Tuesday 25 May 2010

Customer review - Bespoke Frock Coat

Good evening, and welcome to the third intallment in my series of rambling and disjointed customer reviews of the work of Steve Ricks. Tonight, the brown Edwardian Frock Coat, made to the Five Coat pattern, as documented elsewhere within this blog.

Just before I inflict my review proper onto the eyes and minds of Steve’s readers however, I feel I should preface by outlining just what an odessy my search for the perfect frock coat has been. In fact, it’s been roughly twenty-six years, if you’d count that as an odessy. A correct, genuine, fitted frock coat of the style of the fifth Doctor is, as I discovered, a very, very elusive beast.
1984: At age 13, my frock coat fetish was already apparant, compounded by the nightly appearance on my TV of the fifth Doctor, who was wearing exactly what I was after (well, except for the piping. And all that beige.) Boy, I wanted a frock coat of that cut and length. My Mum bought me a duffle coat. Wasn't really the same thing.
1985: I got my hands on one of those mac-type coats from the op-shop. Dark blue, it was, and not, even in the eyes of the most generous observer, remotely a frock coat. But it was long. I painted light blue piping on it for some reason. With model paint. That was the end of that one.
Later in 1985: I somehow aquired another men’s coat, this time a wool overcoat, again dark blue. I honed my legendary self-taught sewing skills (all by hand, the complex mysteries of the sewing machine eluded me then, as they continue to now), by changing the lapels, adding darts, adding pockets, and generally imbuing it with my own personal improvements and modifications until eventually, it was wrecked.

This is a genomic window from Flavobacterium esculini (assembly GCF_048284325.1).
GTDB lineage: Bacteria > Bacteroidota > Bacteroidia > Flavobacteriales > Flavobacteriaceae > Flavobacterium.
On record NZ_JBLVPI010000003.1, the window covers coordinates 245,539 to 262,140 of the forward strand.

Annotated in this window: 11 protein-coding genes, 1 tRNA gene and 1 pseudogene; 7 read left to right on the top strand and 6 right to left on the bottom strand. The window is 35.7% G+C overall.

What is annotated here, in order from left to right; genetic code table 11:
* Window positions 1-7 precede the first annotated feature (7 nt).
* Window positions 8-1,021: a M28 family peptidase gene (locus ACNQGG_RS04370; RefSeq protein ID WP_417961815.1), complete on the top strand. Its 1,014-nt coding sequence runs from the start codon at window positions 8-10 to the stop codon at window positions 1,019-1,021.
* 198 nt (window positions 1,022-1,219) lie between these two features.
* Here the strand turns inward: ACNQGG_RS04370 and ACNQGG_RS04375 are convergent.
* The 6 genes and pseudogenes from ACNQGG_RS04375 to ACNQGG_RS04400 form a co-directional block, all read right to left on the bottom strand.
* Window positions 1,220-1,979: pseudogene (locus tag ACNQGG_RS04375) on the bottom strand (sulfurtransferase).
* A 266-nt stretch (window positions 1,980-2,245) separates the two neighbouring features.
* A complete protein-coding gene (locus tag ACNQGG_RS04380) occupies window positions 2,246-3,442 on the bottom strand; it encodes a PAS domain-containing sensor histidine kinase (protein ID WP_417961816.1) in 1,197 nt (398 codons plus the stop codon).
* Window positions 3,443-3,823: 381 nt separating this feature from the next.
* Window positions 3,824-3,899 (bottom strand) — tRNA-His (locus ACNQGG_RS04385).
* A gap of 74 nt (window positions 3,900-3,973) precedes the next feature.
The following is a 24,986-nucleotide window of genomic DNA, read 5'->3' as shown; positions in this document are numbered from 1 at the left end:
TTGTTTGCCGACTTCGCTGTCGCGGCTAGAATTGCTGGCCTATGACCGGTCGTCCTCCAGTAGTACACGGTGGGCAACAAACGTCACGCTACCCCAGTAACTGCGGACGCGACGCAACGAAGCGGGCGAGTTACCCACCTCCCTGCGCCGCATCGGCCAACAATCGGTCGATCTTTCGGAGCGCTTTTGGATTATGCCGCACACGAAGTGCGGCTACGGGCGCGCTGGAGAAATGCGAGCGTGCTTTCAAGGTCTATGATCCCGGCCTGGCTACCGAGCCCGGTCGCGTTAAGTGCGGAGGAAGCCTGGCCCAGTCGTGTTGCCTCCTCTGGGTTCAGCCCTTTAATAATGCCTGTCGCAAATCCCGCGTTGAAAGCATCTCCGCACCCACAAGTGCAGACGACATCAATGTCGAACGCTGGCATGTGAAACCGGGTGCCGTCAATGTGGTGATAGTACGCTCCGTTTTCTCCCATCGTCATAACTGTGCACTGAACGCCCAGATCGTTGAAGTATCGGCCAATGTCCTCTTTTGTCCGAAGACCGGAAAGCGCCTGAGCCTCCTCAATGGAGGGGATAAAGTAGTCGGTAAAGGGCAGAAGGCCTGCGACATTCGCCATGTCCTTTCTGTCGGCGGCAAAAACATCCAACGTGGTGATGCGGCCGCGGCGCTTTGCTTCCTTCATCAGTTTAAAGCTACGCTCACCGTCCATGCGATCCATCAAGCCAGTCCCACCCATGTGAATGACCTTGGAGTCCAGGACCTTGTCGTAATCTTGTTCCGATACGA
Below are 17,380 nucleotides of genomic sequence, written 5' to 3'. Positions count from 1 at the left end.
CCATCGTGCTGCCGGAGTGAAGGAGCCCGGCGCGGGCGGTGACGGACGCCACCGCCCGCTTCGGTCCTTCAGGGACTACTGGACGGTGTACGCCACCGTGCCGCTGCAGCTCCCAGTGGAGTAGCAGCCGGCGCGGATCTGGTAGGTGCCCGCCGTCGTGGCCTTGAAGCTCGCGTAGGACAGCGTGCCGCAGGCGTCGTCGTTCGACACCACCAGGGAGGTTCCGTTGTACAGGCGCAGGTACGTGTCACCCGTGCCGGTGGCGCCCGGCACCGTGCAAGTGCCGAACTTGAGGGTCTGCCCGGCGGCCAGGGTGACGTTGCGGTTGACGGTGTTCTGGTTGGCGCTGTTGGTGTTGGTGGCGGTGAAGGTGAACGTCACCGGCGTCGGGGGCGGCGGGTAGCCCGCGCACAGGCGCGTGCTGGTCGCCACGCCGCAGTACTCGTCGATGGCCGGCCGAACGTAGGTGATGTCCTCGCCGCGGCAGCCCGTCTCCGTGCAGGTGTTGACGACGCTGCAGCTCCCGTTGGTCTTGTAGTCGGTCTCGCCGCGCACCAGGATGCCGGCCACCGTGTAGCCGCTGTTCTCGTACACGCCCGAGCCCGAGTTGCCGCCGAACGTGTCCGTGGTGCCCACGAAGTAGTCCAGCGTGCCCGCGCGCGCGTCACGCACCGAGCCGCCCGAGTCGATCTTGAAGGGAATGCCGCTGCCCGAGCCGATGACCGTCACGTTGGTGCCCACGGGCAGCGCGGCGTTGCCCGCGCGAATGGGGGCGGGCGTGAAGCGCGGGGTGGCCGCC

1990: I had been a stagehand at a local theatre company, and the costume maker had made some (what I thought of as) very passable frock coats, by buying an old two-piece suit, and fashioning the skirt from the trousers. I tried this twice. It didn't work.
1992: I became aquainted with a lady who was an actual seamstress, and convinced her to make me what was essentially a knee-length black jacket. I can’t express how overjoyed I was with this garment. My search was apparantly over! Tragically, I wore it on New Years’ Eve, and I handed it to a friend of mine so I could engage in some fisticuffs with a frightful cad who had besmirched me. Later, my friend claimed to have no memory of ever having seen the coat. It was lost to the vortex.
1995: By this stage, I was in posession of something I hadn't previously had. A job. One day, in a moment of madness/clarity, I decided, to hell with this. I'm going to commission a professional tailor to make me one of these, once and for all. I mean, how expensive could it possibly be? About eight weeks and a month's pay later, I had what was, in essence, a much better-made version of my lost black coat. I travelled the galaxies in that coat. It was still not an actual frock coat, merely a knee-length jacket, but for now, it would do.
1999 (approximately): I had a go at making my own six coat. That didn't work out so well either.
2000: At this point, lifting so many liquid-filled cylindrical weights had made my already muscular physique positively herculean, so the coat was beginning to become a tad tight. One day I tried to tie my shoelace, and couldn't. It was time for another coat. The same tailor made me another, in a dark plumb, just do be a little different. I still have that one. Again though, no nearer the mark ...